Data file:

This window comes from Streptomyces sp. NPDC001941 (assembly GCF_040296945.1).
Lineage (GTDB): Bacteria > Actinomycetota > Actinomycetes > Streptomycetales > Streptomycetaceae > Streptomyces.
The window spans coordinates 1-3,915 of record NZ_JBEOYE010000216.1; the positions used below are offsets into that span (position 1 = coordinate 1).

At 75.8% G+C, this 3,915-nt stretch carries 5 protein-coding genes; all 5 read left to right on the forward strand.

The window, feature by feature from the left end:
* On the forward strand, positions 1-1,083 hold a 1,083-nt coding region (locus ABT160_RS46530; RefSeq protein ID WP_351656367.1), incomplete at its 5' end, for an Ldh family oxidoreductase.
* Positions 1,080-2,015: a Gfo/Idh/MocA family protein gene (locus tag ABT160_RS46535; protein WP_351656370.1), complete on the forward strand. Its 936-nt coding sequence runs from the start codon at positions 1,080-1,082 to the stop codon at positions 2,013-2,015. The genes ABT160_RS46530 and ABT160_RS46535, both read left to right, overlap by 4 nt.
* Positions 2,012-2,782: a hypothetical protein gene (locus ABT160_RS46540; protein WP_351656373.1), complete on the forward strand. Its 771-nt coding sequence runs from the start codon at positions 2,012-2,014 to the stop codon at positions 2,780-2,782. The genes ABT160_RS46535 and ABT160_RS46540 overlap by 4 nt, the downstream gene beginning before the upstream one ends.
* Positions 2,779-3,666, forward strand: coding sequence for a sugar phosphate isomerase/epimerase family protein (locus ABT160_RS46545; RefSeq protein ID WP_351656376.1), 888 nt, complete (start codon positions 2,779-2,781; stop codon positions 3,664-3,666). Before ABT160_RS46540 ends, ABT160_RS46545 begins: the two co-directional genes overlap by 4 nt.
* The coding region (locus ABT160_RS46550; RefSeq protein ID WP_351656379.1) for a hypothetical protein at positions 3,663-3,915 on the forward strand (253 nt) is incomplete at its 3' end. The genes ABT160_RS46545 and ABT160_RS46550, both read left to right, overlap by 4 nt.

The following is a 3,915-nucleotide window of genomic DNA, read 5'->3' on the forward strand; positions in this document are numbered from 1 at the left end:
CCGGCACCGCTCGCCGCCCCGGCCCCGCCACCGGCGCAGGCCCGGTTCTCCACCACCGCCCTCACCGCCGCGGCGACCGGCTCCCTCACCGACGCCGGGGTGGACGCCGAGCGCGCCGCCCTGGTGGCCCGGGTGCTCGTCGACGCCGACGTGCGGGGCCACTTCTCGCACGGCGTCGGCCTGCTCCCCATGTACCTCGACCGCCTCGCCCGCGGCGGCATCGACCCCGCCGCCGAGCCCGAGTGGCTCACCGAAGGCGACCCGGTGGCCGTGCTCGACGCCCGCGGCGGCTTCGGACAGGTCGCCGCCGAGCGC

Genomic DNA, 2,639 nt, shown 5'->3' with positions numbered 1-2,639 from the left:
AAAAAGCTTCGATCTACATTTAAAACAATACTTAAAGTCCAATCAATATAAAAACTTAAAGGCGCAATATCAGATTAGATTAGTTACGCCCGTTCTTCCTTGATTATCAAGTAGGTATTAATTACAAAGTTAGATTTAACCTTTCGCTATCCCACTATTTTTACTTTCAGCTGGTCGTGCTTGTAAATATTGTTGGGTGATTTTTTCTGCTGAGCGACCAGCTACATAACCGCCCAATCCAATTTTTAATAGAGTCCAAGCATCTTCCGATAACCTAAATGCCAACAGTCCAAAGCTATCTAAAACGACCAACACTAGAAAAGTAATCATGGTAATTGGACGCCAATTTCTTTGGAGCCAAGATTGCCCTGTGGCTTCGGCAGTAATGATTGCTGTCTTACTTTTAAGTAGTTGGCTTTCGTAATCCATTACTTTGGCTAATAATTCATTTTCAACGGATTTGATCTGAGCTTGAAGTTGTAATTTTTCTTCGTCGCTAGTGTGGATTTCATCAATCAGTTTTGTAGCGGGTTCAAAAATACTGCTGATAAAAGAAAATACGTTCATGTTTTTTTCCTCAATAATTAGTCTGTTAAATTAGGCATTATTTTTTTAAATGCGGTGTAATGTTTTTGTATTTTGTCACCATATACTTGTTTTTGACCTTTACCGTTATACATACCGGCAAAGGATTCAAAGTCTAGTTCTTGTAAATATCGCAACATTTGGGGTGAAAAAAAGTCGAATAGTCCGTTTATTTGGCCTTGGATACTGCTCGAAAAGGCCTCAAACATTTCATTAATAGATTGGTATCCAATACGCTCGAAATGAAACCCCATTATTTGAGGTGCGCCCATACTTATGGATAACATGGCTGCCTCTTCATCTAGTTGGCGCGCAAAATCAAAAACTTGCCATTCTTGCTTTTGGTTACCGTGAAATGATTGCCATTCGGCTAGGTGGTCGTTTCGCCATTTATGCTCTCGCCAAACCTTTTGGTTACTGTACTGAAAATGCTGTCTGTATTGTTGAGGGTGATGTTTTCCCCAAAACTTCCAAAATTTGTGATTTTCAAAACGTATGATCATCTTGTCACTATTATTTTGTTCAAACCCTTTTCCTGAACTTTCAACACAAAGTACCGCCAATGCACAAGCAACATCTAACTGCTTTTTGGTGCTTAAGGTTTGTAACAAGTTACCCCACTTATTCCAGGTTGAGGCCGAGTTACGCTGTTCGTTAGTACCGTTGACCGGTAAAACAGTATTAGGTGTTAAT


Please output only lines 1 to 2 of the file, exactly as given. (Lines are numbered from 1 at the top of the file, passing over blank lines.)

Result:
This window comes from Streptomyces sp. NPDC001941 (assembly GCF_040296945.1).
Lineage (GTDB): Bacteria > Actinomycetota > Actinomycetes > Streptomycetales > Streptomycetaceae > Streptomyces.